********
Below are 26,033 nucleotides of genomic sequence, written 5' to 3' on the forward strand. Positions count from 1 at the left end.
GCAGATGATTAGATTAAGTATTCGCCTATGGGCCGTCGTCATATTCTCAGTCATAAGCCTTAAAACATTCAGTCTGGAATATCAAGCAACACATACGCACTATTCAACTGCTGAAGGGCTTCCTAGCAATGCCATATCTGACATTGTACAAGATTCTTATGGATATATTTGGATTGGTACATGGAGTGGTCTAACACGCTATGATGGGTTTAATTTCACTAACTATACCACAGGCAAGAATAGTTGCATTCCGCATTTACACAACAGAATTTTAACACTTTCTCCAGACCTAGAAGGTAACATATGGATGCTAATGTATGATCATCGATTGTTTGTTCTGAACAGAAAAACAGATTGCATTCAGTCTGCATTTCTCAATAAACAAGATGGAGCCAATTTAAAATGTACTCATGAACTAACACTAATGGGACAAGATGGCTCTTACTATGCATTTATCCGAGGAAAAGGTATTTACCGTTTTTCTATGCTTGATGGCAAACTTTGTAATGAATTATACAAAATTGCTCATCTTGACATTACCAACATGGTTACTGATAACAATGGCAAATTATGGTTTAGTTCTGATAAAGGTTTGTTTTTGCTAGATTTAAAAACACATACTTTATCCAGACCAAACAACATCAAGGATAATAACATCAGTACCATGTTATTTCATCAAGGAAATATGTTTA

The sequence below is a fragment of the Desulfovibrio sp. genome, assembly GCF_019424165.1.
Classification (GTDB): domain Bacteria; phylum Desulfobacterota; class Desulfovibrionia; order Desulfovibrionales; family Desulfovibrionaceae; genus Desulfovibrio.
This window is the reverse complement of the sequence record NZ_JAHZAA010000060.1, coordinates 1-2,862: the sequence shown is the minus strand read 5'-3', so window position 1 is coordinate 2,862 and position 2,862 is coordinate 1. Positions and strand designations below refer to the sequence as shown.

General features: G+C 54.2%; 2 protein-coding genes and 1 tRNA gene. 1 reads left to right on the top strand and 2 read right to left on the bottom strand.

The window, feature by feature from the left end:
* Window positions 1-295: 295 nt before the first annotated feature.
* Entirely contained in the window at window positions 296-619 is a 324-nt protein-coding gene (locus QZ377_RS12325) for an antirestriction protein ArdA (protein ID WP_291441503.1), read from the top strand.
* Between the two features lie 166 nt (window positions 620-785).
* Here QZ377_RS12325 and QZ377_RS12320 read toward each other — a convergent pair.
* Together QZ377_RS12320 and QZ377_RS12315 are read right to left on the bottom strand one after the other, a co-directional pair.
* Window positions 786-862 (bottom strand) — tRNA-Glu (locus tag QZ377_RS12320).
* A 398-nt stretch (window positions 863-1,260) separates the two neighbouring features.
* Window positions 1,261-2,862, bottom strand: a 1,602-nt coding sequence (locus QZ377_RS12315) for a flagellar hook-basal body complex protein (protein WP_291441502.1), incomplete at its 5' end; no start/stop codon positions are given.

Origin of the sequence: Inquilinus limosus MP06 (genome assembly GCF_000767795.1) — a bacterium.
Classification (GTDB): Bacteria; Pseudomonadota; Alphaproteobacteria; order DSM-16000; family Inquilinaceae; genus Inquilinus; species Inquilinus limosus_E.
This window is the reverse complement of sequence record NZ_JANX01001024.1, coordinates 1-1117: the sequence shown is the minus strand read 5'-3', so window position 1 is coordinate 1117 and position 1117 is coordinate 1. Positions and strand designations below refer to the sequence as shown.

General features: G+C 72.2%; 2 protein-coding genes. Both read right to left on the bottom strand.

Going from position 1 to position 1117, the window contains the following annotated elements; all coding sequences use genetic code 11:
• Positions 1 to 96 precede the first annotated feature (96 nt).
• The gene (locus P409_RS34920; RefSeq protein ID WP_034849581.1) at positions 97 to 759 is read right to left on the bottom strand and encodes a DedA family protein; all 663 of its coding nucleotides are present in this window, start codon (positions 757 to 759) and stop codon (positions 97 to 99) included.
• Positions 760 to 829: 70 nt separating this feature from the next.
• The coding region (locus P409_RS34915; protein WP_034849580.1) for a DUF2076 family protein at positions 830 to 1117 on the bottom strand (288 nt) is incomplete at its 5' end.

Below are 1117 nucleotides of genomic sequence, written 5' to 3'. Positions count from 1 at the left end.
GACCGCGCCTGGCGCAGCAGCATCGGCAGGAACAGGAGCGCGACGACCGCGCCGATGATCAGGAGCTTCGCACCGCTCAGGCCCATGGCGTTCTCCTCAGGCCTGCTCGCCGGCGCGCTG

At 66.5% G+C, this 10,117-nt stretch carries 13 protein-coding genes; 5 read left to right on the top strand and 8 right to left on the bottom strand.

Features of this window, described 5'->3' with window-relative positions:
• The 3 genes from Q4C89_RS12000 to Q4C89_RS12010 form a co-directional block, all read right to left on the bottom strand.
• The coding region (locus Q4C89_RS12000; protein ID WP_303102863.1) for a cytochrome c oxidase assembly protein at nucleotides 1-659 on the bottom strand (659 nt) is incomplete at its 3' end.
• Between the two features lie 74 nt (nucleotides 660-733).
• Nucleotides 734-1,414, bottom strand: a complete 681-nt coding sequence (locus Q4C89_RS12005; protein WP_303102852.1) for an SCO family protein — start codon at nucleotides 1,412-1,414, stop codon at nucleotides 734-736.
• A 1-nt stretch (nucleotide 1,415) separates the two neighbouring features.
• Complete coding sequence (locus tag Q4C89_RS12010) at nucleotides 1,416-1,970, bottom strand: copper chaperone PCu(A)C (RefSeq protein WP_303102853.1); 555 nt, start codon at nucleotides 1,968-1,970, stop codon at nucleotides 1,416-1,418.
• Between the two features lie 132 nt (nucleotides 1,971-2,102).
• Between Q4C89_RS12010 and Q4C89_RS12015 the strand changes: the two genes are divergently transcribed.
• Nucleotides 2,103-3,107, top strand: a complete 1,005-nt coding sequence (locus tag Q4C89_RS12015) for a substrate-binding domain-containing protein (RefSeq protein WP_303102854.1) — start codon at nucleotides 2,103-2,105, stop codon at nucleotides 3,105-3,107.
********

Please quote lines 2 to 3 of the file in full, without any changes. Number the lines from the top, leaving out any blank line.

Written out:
GCAGATGATTAGATTAAGTATTCGCCTATGGGCCGTCGTCATATTCTCAGTCATAAGCCTTAAAACATTCAGTCTGGAATATCAAGCAACACATACGCACTATTCAACTGCTGAAGGGCTTCCTAGCAATGCCATATCTGACATTGTACAAGATTCTTATGGATATATTTGGATTGGTACATGGAGTGGTCTAACACGCTATGATGGGTTTAATTTCACTAACTATACCACAGGCAAGAATAGTTGCATTCCGCATTTACACAACAGAATTTTAACACTTTCTCCAGACCTAGAAGGTAACATATGGATGCTAATGTATGATCATCGATTGTTTGTTCTGAACAGAAAAACAGATTGCATTCAGTCTGCATTTCTCAATAAACAAGATGGAGCCAATTTAAAATGTACTCATGAACTAACACTAATGGGACAAGATGGCTCTTACTATGCATTTATCCGAGGAAAAGGTATTTACCGTTTTTCTATGCTTGATGGCAAACTTTGTAATGAATTATACAAAATTGCTCATCTTGACATTACCAACATGGTTACTGATAACAATGGCAAATTATGGTTTAGTTCTGATAAAGGTTTGTTTTTGCTAGATTTAAAAACACATACTTTATCCAGACCAAACAACATCAAGGATAATAACATCAGTACCATGTTATTTCATCAAGGAAATATGTTTA

The sequence below is a fragment of the Desulfovibrio sp. genome, assembly GCF_019424165.1.